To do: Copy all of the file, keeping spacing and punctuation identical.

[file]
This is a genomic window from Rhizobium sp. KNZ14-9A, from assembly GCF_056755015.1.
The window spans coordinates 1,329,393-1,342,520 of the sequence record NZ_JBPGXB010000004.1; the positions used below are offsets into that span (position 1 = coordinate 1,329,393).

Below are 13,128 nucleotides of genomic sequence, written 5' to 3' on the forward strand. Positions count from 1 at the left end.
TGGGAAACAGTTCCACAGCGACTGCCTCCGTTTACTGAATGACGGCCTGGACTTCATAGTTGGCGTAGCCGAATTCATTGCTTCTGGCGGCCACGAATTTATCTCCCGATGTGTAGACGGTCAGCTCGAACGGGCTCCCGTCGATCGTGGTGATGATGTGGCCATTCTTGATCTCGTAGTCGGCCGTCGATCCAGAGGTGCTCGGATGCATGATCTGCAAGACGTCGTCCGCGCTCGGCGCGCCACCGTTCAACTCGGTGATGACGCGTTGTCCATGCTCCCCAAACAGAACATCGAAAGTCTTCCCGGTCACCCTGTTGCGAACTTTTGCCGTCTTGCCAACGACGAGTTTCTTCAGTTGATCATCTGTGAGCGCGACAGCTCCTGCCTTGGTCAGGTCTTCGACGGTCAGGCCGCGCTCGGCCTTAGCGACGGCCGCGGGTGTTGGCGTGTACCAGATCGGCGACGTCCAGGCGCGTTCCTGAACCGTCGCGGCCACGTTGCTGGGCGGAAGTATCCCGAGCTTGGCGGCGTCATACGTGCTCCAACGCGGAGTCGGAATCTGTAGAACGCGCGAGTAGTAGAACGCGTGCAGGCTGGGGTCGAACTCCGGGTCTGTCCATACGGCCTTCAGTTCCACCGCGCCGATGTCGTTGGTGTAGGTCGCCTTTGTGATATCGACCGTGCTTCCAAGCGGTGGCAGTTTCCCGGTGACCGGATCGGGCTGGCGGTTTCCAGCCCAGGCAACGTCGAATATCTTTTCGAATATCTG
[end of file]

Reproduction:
This is a genomic window from Rhizobium sp. KNZ14-9A, from assembly GCF_056755015.1.
The window spans coordinates 1,329,393-1,342,520 of the sequence record NZ_JBPGXB010000004.1; the positions used below are offsets into that span (position 1 = coordinate 1,329,393).

Below are 13,128 nucleotides of genomic sequence, written 5' to 3' on the forward strand. Positions count from 1 at the left end.
TGGGAAACAGTTCCACAGCGACTGCCTCCGTTTACTGAATGACGGCCTGGACTTCATAGTTGGCGTAGCCGAATTCATTGCTTCTGGCGGCCACGAATTTATCTCCCGATGTGTAGACGGTCAGCTCGAACGGGCTCCCGTCGATCGTGGTGATGATGTGGCCATTCTTGATCTCGTAGTCGGCCGTCGATCCAGAGGTGCTCGGATGCATGATCTGCAAGACGTCGTCCGCGCTCGGCGCGCCACCGTTCAACTCGGTGATGACGCGTTGTCCATGCTCCCCAAACAGAACATCGAAAGTCTTCCCGGTCACCCTGTTGCGAACTTTTGCCGTCTTGCCAACGACGAGTTTCTTCAGTTGATCATCTGTGAGCGCGACAGCTCCTGCCTTGGTCAGGTCTTCGACGGTCAGGCCGCGCTCGGCCTTAGCGACGGCCGCGGGTGTTGGCGTGTACCAGATCGGCGACGTCCAGGCGCGTTCCTGAACCGTCGCGGCCACGTTGCTGGGCGGAAGTATCCCGAGCTTGGCGGCGTCATACGTGCTCCAACGCGGAGTCGGAATCTGTAGAACGCGCGAGTAGTAGAACGCGTGCAGGCTGGGGTCGAACTCCGGGTCTGTCCATACGGCCTTCAGTTCCACCGCGCCGATGTCGTTGGTGTAGGTCGCCTTTGTGATATCGACCGTGCTTCCAAGCGGTGGCAGTTTCCCGGTGACCGGATCGGGCTGGCGGTTTCCAGCCCAGGCAACGTCGAATATCTTTTCGAATATCTG